This 12-Minute Cardio (or Outdoor) Workout Is Much More Fun Than Running

Warm, sunny weather practically begs for sweaty outdoor workouts. This cardio circuit workout is ideal for those who aren’t into “traditional” outdoor workouts like running or cycling, but still want to get some much-needed vitamin D—and a rush of endorphins, too.

The full routine only takes 12 minutes, but we promise, you’ll be breathing heavily by the end. And as it turns out, short workouts have a slew of benefits. While a long, steady-state cardio session can be beneficial, it’s not the only way to improve your cardiorespiratory fitness. There are plenty of other ways that can take much less time, and—if you’re not into the steady-state stuff—might be more enjoyable for some folks.

Time-efficient, HIIT-style workouts encourage you to go as hard as you can (your work periods), knowing that the end is in sight (your recovery periods). This max effort increases your heart rate higher than you might normally during steady state cardio like walking or cycling. These kinds of workouts have also been shown to improve your cardiorespiratory endurance (how efficiently your body uses oxygen), insulin sensitivity, and blood pressure.

Alicia Jamison, C.P.T., a NASM-certified personal trainer at Bodyspace Fitness in New York City, is big on functional training workouts that mimic real life situations. And she believes circuit-style training, with its HIIT-style cardio outbursts, is more realistic than steady-state cardio.

“During HIIT, your heart rate gets really high, but in the 20 seconds of rest, you have to really focus on calming your breath down and getting your heart rate back down before you get into your next exercise,” she tells SELF. In life, we sprint to catch the train, lug heavy items up the stairs, and chase after our pets, which requires us to raise our heart rate quickly, and catch our breath afterward. Functional training is all about making those kinds of everyday activities easier.

The best part? Functional training can involve all kinds of exercises.

“You can make almost any exercise a cardio exercise if you increase your tempo and lower your rest time,” she says. Take squats, for example. They’re an excellent lower-body strength training move, but if you quicken your pace for speed squats, you’ll not only light up your quads and glutes, but your heart rate will spike, too.

Most cardio exercises have a few things in common, according to Jamison: They’re large, dynamic movements that are high-impact and performed quickly. For this workout in particular, they’re the bodyweight exercises that burn so good: split jump lunges, high knees, and froggers. Jamison added bear crawls, a core exercise, in this cardio routine as a form of active recovery. (If you have hip, knee, or ankle issues, talk with your doctor before doing high-impact workouts. You can also use the low-impact modifications listed below each exercise.)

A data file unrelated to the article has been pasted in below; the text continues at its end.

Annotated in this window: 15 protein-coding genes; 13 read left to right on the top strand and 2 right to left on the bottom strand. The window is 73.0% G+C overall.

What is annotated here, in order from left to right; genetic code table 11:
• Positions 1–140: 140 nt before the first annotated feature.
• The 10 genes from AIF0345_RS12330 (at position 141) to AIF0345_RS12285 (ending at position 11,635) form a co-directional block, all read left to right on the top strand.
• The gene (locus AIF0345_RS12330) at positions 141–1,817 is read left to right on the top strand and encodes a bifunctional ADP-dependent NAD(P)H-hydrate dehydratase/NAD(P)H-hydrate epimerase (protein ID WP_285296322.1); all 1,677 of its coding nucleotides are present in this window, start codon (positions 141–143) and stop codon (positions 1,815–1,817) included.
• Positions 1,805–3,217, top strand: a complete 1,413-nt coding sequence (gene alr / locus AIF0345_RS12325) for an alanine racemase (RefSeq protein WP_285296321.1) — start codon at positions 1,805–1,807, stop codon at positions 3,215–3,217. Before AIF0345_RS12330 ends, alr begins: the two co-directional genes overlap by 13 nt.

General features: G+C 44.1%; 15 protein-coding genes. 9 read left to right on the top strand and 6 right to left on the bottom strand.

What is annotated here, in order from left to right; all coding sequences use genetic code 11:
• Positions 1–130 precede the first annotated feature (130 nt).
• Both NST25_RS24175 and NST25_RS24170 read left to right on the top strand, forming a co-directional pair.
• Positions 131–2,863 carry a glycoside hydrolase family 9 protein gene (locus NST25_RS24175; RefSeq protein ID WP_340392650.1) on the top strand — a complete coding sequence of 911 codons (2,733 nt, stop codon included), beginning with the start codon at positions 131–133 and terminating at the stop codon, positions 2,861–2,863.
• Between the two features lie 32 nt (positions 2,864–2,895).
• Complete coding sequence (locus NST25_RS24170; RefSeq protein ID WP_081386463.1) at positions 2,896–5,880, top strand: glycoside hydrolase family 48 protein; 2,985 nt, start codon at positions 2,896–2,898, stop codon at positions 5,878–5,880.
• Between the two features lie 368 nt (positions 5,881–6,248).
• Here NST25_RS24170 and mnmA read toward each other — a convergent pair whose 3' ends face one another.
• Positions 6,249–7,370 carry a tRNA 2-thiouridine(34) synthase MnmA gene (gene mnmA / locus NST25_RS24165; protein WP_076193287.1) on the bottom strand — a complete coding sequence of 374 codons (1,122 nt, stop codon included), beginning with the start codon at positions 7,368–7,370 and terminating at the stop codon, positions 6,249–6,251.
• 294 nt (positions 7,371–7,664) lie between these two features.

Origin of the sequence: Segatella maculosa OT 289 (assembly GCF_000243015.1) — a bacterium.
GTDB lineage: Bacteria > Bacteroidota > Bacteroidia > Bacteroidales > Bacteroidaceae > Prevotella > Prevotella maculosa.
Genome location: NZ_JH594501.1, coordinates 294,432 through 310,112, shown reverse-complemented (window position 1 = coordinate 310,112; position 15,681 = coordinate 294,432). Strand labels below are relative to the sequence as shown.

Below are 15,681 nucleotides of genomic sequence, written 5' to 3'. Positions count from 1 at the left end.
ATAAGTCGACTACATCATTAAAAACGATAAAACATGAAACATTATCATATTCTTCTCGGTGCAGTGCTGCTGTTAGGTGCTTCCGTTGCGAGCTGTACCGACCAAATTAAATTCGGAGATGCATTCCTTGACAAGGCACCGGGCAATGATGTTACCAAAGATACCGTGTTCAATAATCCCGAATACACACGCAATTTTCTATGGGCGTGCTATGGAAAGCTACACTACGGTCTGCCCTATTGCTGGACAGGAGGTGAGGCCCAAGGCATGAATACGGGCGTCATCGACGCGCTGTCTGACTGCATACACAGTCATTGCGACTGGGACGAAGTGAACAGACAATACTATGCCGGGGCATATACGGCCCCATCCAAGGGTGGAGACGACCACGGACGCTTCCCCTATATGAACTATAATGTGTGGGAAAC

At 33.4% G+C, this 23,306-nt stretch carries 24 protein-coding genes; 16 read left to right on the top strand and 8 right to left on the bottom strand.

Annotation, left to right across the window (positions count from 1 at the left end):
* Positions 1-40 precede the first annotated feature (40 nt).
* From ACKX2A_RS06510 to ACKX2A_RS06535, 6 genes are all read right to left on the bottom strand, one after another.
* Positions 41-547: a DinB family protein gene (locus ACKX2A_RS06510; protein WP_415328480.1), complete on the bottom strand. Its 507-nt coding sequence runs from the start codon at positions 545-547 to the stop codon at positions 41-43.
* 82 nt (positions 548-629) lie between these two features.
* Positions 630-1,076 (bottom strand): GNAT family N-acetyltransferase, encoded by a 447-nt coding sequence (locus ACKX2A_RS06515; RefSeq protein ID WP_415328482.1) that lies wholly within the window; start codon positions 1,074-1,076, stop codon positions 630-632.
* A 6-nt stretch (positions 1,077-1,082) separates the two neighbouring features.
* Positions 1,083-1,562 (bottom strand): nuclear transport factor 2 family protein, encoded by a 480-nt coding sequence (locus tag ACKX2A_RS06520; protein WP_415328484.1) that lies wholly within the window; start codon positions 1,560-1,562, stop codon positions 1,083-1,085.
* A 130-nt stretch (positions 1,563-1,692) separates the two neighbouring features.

You can do this quick cardio circuit workout, which Jamison designed, outside during warmer months—just make sure you have plenty of water by your side. Jamison also loves bringing a small cooler with a frozen towel to place on hot spots (behind your neck, under your armpits, and between your legs) post-workout.

Ready to crush this outdoor-friendly cardio circuit workout? Here’s everything you’ll need to get started. (Don’t forget your sunscreen!)

The Workout

What you’ll need: If you’re doing this workout outside, all you need is a patch of even ground. You might bring a picnic blanket or sheet for core exercises and recovery. (Many yoga mats can get too hot if taken outdoors in the sun, or can be damaged by UV rays, Jamison says.)

The Exercises

  • Split lunge jump
  • Frogger
  • High knees
  • Bear crawl


  • Perform each exercise for 40 seconds, taking 20 seconds of rest after each move.
  • Complete the circuit three times total.

Demoing the moves below are Cookie Janee (GIF 1), a background investigator and security forces specialist in the Air Force Reserve; Delise Johnson (GIF 2), CEO and strength coach at Wellness and Weights; Tiana Jones (GIF 3), a dance and fitness instructor based in New York City; and Shauna Harrison (GIF 4), a Bay Area–based trainer, yogi, public health academic, advocate, and columnist for SELF.

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